How To Grow Your Own Plastic-Free Luffa Scrub Sponge

By Texas Homesteader ~ 

Did you know you can easily grow your own plastic-free plant based luffa sponge? (some spell it loofah) It’s biodegradable, compostable, plastic free and it does a great job of scrubbing.  

Luffa (or loofah) gourd can be grown in the garden and used for an all-natural biodegradable and compostable kitchen scrub sponge. #TexasHomesteader

(Note: Some links in this post will take you to other related articles for further information. But links preceded with * are affiliate links. If you click and buy something I could receive a tiny commission.)

Biodegradable, Plant-Based, Eco Friendly Scrub Sponge

I love to grow luffa (or loofah) gourds in my garden. Recently I harvested a large crop of luffa from the garden and made flat scrubby luffa kitchen sponges.

These luffa sponges are all natural and biodegradable too. No plastic scrub pads for our household! (Have I mentioned lately how much I. Hate. Plastic??!!

Easy ways to reduce plastic in your home. #TexasHomesteader

The beauty of turning a luffa gourd into a flat luffa scrubby sponge is that it takes much less space to store as a whole round dried luffa gourd.

Growing Luffa In The Garden

I Grow My Own Luffa vine along the fence that separates my veggie garden from my chicken yard.

Those vines are a living screen and offered our chickens shade from the hot summer afternoon sun.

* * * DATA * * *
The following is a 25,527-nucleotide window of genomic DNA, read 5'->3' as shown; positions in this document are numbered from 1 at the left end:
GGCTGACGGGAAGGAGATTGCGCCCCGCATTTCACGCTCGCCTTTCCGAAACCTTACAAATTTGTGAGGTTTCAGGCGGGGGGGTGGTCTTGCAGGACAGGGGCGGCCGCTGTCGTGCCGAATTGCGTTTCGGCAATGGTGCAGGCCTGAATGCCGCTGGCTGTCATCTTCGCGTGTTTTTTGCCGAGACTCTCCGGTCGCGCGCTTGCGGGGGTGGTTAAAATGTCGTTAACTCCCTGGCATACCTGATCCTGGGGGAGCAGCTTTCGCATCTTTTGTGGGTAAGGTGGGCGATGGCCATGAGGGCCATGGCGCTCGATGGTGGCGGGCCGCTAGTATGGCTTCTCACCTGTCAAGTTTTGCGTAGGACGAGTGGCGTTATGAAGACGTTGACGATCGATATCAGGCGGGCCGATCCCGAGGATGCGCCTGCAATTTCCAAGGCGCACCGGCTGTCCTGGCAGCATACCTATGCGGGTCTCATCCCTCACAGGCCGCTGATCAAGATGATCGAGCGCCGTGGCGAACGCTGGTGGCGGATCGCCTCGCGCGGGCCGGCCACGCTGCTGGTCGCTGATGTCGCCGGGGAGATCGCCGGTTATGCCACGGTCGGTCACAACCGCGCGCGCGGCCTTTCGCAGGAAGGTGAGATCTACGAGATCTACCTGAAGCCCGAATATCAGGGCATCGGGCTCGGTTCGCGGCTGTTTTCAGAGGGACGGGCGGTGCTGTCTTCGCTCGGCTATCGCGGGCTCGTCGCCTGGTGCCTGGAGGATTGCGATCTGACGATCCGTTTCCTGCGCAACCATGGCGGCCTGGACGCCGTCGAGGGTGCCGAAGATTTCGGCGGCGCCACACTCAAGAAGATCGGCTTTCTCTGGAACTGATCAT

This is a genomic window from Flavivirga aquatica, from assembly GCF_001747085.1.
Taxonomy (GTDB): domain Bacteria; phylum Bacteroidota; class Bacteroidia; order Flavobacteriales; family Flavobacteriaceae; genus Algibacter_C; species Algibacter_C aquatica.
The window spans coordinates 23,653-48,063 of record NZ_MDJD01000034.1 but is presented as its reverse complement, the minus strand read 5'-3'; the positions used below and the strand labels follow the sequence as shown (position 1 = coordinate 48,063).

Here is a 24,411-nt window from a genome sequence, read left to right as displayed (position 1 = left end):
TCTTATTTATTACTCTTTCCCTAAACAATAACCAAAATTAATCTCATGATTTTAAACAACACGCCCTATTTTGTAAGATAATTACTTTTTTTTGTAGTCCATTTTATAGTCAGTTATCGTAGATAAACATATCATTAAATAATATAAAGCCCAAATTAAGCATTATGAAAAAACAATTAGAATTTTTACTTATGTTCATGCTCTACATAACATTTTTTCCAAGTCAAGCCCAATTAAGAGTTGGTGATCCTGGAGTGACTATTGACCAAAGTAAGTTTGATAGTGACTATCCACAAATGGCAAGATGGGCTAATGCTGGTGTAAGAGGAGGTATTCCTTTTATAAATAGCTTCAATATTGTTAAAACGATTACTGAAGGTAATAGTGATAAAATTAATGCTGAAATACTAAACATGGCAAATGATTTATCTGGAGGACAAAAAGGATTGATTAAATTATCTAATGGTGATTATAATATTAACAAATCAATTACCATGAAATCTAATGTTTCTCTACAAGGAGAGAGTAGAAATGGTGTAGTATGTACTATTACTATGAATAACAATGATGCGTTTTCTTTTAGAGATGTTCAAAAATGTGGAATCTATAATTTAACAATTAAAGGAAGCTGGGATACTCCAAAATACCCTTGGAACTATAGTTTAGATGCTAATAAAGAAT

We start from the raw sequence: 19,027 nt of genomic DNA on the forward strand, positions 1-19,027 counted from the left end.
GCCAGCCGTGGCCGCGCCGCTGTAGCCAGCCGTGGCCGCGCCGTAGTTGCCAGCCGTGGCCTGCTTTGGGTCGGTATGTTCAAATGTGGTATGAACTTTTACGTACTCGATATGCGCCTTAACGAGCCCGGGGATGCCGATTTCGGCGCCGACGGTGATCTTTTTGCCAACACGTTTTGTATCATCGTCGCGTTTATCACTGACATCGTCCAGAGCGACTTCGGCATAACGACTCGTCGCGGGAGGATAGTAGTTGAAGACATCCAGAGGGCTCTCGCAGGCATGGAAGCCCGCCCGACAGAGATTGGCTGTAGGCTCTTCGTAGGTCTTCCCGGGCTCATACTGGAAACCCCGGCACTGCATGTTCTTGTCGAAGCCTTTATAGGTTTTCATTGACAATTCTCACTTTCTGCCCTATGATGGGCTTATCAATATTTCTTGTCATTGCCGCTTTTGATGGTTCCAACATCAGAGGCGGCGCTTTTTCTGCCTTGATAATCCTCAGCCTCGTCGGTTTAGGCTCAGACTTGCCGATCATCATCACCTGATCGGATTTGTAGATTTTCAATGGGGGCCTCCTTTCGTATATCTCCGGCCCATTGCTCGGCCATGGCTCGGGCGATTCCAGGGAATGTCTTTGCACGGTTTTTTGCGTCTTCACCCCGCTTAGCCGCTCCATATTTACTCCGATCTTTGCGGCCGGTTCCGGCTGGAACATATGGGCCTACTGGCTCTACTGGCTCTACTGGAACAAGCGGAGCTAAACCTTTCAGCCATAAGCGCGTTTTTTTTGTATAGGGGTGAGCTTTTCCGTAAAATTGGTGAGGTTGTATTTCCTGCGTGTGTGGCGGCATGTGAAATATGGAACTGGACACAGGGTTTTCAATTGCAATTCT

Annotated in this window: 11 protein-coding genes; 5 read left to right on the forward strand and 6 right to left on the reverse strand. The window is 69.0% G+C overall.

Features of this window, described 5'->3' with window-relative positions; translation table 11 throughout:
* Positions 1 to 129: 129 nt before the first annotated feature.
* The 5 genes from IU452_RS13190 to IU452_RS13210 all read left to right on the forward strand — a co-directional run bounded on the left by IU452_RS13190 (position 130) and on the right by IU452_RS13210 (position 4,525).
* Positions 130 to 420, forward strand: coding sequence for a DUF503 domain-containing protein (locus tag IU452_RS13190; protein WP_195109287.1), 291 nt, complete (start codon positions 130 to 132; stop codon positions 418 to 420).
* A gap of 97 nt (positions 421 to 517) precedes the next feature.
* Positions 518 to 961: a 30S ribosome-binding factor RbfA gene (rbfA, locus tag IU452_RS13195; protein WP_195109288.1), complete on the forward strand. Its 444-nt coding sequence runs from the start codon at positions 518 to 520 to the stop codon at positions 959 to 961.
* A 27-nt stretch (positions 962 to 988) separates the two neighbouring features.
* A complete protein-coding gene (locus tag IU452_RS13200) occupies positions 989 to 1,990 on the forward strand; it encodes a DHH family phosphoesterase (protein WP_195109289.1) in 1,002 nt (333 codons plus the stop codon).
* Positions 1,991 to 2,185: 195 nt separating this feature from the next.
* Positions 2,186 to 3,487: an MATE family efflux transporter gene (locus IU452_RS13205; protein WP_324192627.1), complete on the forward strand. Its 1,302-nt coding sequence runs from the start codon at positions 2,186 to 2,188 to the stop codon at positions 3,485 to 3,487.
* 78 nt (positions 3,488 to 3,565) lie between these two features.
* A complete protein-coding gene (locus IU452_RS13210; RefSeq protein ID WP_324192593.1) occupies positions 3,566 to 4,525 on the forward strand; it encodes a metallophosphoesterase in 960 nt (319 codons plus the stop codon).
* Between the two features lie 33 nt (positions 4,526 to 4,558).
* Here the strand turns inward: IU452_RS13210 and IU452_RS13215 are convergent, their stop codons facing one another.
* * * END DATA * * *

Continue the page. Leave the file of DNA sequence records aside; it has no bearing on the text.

Luffa (or loofah) gourds growing on a vine on fence in the garden. #TexasHomesteader

The vines were productive and netted me about 50 large gourds! If you want to grow your own luffa too, you can easily *Buy Luffa Seeds Online

But how do I take this large fibrous gourd and turn it into a hard-working scrub sponge? Well you’re really not gonna believe how easy this is!

Making Your Own Biodegradable Scrubber Luffa Sponge

I’ll be turning my luffas into scrubber sponges for cleaning purposes. You know, like the green plastic ones that rhyme with blotch blight?

You can *Buy Loofah Kitchen Sponges Online of course. But my luffas were grown right in my garden. Now if that’s not an eco as well as a financial win I’m not sure what is! 

The beauty of this is that the luffa scrubby sponges don’t take near as much space to store as the whole, dried luffa gourds. And they’re all natural and biodegradable scrub sponges too. No plastic scrub pads for our household! (Have I mentioned lately how much I. Hate. Plastic??!!)

All I know is that it makes this eco girl’s heart sing. 

Cutting Out The Luffa Core

In making scrub sponges I’m cutting away the internal luffa core that holds all the seeds.

Dry & peel luffa gourd.

Cut off both tapered ends.

With a knife, score along the length of one of the raised ridges.

Using fingertips gently open up that first cut. (This shows where to focus the knife next to cut the core away to the next hollow ridge.)

Luffa Loofah Gourd biodegradable compostable plastic-free scrub cleaning sponge - cutting out the core. #TexasHomesteader

Cut the next section where the core is attached to the fibrous outside.

Repeat for each section, detaching outside from the luffa core until there’s only one section holding the luffa to the core.

Use scissors to carefully remove the last rib holding the luffa core to the fibrous outside of the luffa. 

Luffa Loofah Gourd biodegradable compostable plastic-free scrub cleaning sponge - removing the core with scissors. #TexasHomesteader

Cleaning Up The Luffa Sponge